That would ignore the 12- to 16-year period in which parents and schools can inculcate appropriate sensibilities in their sons; in short, life skills.

This is aside from the fact that, in Africa, being circumcised or uncircumcised is still a powerful symbol of cultural values and social identities.

It doesn't get easier where circumcision is practiced - for instance in initiation rites for boys. The risk of infection is reduced if a penis is fully circumcised. That is not always the practice; there will be a need to ensure that full circumcision is properly done. Not an easy task. South Africa has experience with efforts to stop the damage occurring at some “initiation schools”.

So why is this way of preventing the spread of HIV/Aids being touted in Africa? It is an idea born of deperation: “Nothing else is working, so let's try this.”

There is bound to be interst in any idea that promised to change the situation. But warning lights should flash in the face of promises made in desperation.

Male circumcision works but, as a public health strategy, it has very little going for it.

Profesor Quinlan is research director at the Health Economics and HIV/Aids Research Division, University of KwaZulu-Natal, Durban. He writes in his personal capacity.


How many condoms would that pay for?

May 10, 2007

Kenya: US gives Kenya Sh25bn to fight Aids, promote male circumcision
Thu. May 10, 2007 06:59 am.- By Bonny Apunyu.
(SomaliNet) The United States (US) has given Kenya over Sh25 billion [$US 372,000.000] to fight Aids and promote male circumcision, a source has revealed.

Mr Michael Ranneberger, the US ambassador to Kenya, said on Wednesday that Sh350 million [$US 5,200,000] would be used in a campaign for male circumcision as a way of preventing HIV infection.

Meanwhile, the United Nations (UN) recently recommended that circumcision be made more accessible to men in African countries following a study conducted in South Africa and Kisumu in Kenya. [No mention of the Rakai, Uganda study where the HIV rate among intact men was lower than among the circumcised men in Kenya] The findings showed that the operation could halve vulnerability to the virus causing Aids among heterosexual men.

The US ambassador to Kenya said the money would be channelled through Pepfar, the US President’s Emergency Plan for Aids Relief. The programme seeks to enrol at least two million people on anti-retroviral treatment and prevent new infections. It also seeks to give care and support to 10 million people infected and affected by Aids in Kenya and 14 other countries.

He encouraged Kenyans to test for HIV to reduce infections, especially among the youth. He spoke at a press conference at the US embassy in Gigiri, Nairobi. Pepfar country coordinator, Mr Warren Buckingham, attended the conference.

According to Mr Ranneberger , in the last six months, about 380,000 pregnant women had tested for the virus while attending antenatal clinics in public hospitals in Kenya.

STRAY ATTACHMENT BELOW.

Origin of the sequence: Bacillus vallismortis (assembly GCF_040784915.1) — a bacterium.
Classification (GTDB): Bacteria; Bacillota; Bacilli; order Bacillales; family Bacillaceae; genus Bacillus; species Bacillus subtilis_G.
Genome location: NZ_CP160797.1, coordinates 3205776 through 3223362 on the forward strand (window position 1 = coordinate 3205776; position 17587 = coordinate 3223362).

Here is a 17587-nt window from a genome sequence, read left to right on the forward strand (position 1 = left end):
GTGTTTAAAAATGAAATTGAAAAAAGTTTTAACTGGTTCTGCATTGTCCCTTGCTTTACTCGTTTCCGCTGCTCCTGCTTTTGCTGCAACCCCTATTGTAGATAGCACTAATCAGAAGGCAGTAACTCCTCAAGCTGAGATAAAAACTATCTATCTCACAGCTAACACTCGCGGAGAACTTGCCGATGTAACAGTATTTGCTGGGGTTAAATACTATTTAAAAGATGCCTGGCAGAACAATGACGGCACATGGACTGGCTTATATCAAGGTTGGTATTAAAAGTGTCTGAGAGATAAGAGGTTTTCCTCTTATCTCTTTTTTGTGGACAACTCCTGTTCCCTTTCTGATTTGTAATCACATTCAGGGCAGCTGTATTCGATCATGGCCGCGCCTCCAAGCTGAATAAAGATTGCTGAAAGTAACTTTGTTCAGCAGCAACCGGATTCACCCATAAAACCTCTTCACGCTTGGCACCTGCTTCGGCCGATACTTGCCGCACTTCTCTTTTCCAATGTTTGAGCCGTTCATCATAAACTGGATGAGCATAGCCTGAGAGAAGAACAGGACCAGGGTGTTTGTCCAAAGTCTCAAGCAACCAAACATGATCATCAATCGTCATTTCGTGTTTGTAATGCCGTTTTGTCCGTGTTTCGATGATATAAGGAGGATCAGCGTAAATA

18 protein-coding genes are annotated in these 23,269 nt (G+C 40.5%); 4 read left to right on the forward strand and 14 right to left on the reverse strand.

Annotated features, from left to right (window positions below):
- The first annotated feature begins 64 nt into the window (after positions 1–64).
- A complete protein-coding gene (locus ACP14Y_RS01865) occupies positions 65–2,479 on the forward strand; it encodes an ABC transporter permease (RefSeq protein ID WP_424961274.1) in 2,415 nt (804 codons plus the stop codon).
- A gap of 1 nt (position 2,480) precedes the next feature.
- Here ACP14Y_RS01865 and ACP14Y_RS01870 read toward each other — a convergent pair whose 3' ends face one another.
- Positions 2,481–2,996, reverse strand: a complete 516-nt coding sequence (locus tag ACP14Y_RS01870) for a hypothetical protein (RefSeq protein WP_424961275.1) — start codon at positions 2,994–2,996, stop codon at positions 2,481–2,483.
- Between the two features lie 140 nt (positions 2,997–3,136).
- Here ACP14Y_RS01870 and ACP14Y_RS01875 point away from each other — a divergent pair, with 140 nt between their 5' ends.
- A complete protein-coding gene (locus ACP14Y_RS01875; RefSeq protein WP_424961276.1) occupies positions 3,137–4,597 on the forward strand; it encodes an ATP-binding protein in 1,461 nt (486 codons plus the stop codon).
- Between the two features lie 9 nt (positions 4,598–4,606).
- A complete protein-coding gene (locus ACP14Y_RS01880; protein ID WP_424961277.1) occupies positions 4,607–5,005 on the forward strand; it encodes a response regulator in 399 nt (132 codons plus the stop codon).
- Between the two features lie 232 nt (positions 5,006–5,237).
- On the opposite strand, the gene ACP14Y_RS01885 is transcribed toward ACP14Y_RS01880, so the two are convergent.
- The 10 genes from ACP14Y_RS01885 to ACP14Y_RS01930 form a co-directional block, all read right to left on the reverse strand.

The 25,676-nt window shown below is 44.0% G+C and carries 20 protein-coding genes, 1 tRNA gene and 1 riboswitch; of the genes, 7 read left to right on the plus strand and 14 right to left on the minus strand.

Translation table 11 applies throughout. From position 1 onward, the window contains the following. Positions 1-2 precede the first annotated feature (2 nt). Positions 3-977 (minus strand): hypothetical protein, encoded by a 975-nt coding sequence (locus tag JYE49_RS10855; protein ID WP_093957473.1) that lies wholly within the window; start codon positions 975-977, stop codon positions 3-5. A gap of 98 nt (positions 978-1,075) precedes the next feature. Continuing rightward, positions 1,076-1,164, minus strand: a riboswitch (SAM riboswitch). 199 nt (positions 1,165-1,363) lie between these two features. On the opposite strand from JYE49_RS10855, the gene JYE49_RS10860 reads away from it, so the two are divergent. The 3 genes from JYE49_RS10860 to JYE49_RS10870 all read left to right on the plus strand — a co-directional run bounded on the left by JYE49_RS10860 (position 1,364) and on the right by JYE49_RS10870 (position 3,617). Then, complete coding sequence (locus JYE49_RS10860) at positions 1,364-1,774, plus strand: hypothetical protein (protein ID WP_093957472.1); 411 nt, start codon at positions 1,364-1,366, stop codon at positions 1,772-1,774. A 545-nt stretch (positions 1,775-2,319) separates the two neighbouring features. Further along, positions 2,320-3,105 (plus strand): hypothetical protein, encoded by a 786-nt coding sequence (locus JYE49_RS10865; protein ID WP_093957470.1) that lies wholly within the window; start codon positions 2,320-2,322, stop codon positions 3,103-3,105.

“Out of these, more than 24,000 who tested positive were enrolled on ARVs, which protected their infants from contracting the virus at birth,” he said.

In the same period, more than 1 million condoms were distributed while 1.2 million youths were provided with information on prevention of the disease. [So 200,000 youths didn't even get one condom?]

The ambassador said the US had increased funding to Kenya more that 10 times in the last four years due to integrity of Pepfar partners. -Nation


Sydney Star Observer
May 10, 2007


It’s been a hard road for the uncut population, with many being seen as dirty and ugly and subject to insulting slurs.

Recent studies have revealed that fewer than one in 10 boys are now being circumcised in Australia, as society is slowly understanding the benefits of this vital piece of skin. With its main function being a type of protective armour for the glans, the foreskin also keeps the skin of the penis soft, maintaining pH balance and optimal warmth.

Dr Murray Drummond, senior lecturer at the University of South Australia School of Health Science, also says the sexual experience is enhanced when the foreskin slips back [and forth] for sexual intercourse.

“Researchers have identified that having a foreskin makes the tip of the penis more sensitive, so when the penis [foreskin] is drawn back it makes sex more pleasurable as the senses are heightened,” Drummond said. [If he's talking about the Sorrells study, he's missing out the most important part, that the foreskin itself is the most sensitive part of the penis.]

One of the most common myths about circumcision is that it makes the penis hygienic. Eyes without eyelids would not be any cleaner; the circumcised penis is constantly exposed to abrasion and dirt, making it, in fact, more unclean. The loss of the shielding foreskin leaves the urinary tract defenceless against invasion by bacterial and viral pathogens.

“Really young boys should be taught how to look after the foreskin and learn how to clean it. Boys should take responsibility and begin cleaning underneath the foreskin at a young age,” Drummond said. [But not before it retracts by itself.]